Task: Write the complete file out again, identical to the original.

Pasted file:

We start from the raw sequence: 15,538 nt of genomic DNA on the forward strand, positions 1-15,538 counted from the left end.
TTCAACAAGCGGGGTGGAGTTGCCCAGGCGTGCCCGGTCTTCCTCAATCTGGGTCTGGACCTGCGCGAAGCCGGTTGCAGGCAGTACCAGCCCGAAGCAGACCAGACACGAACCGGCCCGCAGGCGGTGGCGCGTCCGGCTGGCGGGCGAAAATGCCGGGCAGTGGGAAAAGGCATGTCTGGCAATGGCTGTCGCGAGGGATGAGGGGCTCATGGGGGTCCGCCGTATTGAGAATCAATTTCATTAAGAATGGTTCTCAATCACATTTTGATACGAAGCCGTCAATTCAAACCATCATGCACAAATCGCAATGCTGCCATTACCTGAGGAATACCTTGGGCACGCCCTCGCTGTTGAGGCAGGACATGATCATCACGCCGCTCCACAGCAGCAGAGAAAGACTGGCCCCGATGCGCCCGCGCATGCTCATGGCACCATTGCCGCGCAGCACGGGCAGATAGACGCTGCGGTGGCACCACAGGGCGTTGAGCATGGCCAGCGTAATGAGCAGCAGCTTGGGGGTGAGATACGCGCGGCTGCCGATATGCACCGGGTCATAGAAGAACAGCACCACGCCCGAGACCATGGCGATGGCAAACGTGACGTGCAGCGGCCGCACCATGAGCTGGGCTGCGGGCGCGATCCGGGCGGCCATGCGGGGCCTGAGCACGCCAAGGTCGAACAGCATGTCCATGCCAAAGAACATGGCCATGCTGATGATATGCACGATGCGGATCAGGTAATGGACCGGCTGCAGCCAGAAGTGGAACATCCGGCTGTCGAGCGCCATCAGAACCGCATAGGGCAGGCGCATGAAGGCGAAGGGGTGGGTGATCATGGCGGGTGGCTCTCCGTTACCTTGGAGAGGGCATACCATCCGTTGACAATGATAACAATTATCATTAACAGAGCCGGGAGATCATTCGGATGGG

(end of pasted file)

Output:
We start from the raw sequence: 15,538 nt of genomic DNA on the forward strand, positions 1-15,538 counted from the left end.
TTCAACAAGCGGGGTGGAGTTGCCCAGGCGTGCCCGGTCTTCCTCAATCTGGGTCTGGACCTGCGCGAAGCCGGTTGCAGGCAGTACCAGCCCGAAGCAGACCAGACACGAACCGGCCCGCAGGCGGTGGCGCGTCCGGCTGGCGGGCGAAAATGCCGGGCAGTGGGAAAAGGCATGTCTGGCAATGGCTGTCGCGAGGGATGAGGGGCTCATGGGGGTCCGCCGTATTGAGAATCAATTTCATTAAGAATGGTTCTCAATCACATTTTGATACGAAGCCGTCAATTCAAACCATCATGCACAAATCGCAATGCTGCCATTACCTGAGGAATACCTTGGGCACGCCCTCGCTGTTGAGGCAGGACATGATCATCACGCCGCTCCACAGCAGCAGAGAAAGACTGGCCCCGATGCGCCCGCGCATGCTCATGGCACCATTGCCGCGCAGCACGGGCAGATAGACGCTGCGGTGGCACCACAGGGCGTTGAGCATGGCCAGCGTAATGAGCAGCAGCTTGGGGGTGAGATACGCGCGGCTGCCGATATGCACCGGGTCATAGAAGAACAGCACCACGCCCGAGACCATGGCGATGGCAAACGTGACGTGCAGCGGCCGCACCATGAGCTGGGCTGCGGGCGCGATCCGGGCGGCCATGCGGGGCCTGAGCACGCCAAGGTCGAACAGCATGTCCATGCCAAAGAACATGGCCATGCTGATGATATGCACGATGCGGATCAGGTAATGGACCGGCTGCAGCCAGAAGTGGAACATCCGGCTGTCGAGCGCCATCAGAACCGCATAGGGCAGGCGCATGAAGGCGAAGGGGTGGGTGATCATGGCGGGTGGCTCTCCGTTACCTTGGAGAGGGCATACCATCCGTTGACAATGATAACAATTATCATTAACAGAGCCGGGAGATCATTCGGATGGG